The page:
Boosting productivity with a culture of data science

2Mar - by aiuniverse - 0 - In Data Science

Source: gigabitmagazine.com

Since the dawn of time, and accelerated through several industrial revolutions, businesses and individuals have aspired to do more with less resources. However, with labour-productivity growth figures at an all-time low, perhaps, for the moment at least, organisations are not maximising the ability of current resources where they could be embracing and harnessing technological change. One of the major ‘resources’ of modern businesses, noted for its value but widely regarded as under-utilised, is data.

Boosting productivity with data is one of the biggest challenges in the modern enterprise, and it all comes down to finding a way to extract and maximise value. In the business world, value is all about achieving the maximum productivity possible. This aligns well with the central purposes of data science, which we at Mango define as “the proactive use of data and advanced analytics to drive better decision making.” That is to say, data scientists take existing data resources, and use these to create “more” using analytical techniques. These can be applied to many use cases, but driving productivity from data often falls into a number of key categories – delivering solutions to business problems, reporting in real-time and using trend data to drive future growth.

The first key of successful data science is that it is using data to solve real business problems. This means increasing integration between data and data science teams by fostering collaboration and creative discussions to help them understand what is needed and what is possible. Clarity of purpose and communication enables better understanding of what is needed, and the resources they need to get there. Meanwhile, the business team will not only be able to explain what they need, how and why, but may also know of department-specific or team-specific data sources which could aid in the creation of a new solution. This allows all teams to work more productively, with data scientists better informed about what the solution is for, and business teams more confident that the solution will work.

However, data science does not always need to be about creating detailed new solutions out of nowhere. Often, given the wealth of data that businesses hold, data scientists can use historical trend data to drive insights in future activities. This can be external facing (such as optimising strategies for engaging with customers) or internal (such as predicting the impact of different hiring patterns or organisational reshuffles). While historical data cannot offer a perfect answer to how a situation may play out in future, previous patterns can help shape models that at least offer a probable explanation of what might happen next. This helps make more informed decisions quicker and more accurately drive company performance.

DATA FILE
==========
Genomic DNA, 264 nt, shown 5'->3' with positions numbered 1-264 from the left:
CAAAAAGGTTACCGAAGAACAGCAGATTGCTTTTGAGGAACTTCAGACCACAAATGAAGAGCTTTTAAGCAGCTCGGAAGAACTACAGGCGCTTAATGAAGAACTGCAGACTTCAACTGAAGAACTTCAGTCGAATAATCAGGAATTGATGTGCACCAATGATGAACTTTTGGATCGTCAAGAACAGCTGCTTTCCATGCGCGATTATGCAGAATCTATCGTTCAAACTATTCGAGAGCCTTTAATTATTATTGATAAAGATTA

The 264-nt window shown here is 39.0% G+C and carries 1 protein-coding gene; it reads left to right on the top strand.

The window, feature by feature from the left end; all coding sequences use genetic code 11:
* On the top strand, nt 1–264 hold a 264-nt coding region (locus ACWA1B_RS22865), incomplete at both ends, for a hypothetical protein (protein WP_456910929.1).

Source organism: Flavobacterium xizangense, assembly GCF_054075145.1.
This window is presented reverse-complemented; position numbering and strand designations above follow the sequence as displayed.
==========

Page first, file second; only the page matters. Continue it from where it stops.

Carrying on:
Thirdly, data scientists can boost productivity both of their own teams and the organisation as a whole by implementing more real-time analytics solutions. These make use of not only historical data, but also look to proactively generate insights alongside action. While data scientists have traditionally been viewed as part of the strategic pipeline – that is, as providers of insight into weighty, considered decisions – the evolution of real-time analytics and streaming data enables data scientists to provide tools that support in a tactical role at great speed in changing conditions. This can support business productivity “on the fly” – such as when dealing with a customer during a complaints call, or with on-tap insights around successes and challenges with existing data science project implementations.

The benefits of data science for boosting productivity are hard to understate. However,  against the grain of our XaaS technology era, data science is more than just a plug-and-play solution.  The productivity of a data science team itself, and the business as a whole, relies on more than just tools or training or the right resources. Instead, it comes down to creating a culture of data science – and this is something championed from the top down. Harnessing data as a resource, and then finding a way to use it effectively within the work environment requires businesses to build a foundation of curiosity and an acceptance of the possibilities around data. Creating a thriving data science culture will be the difference between a vital productivity boom and a state of data overload.

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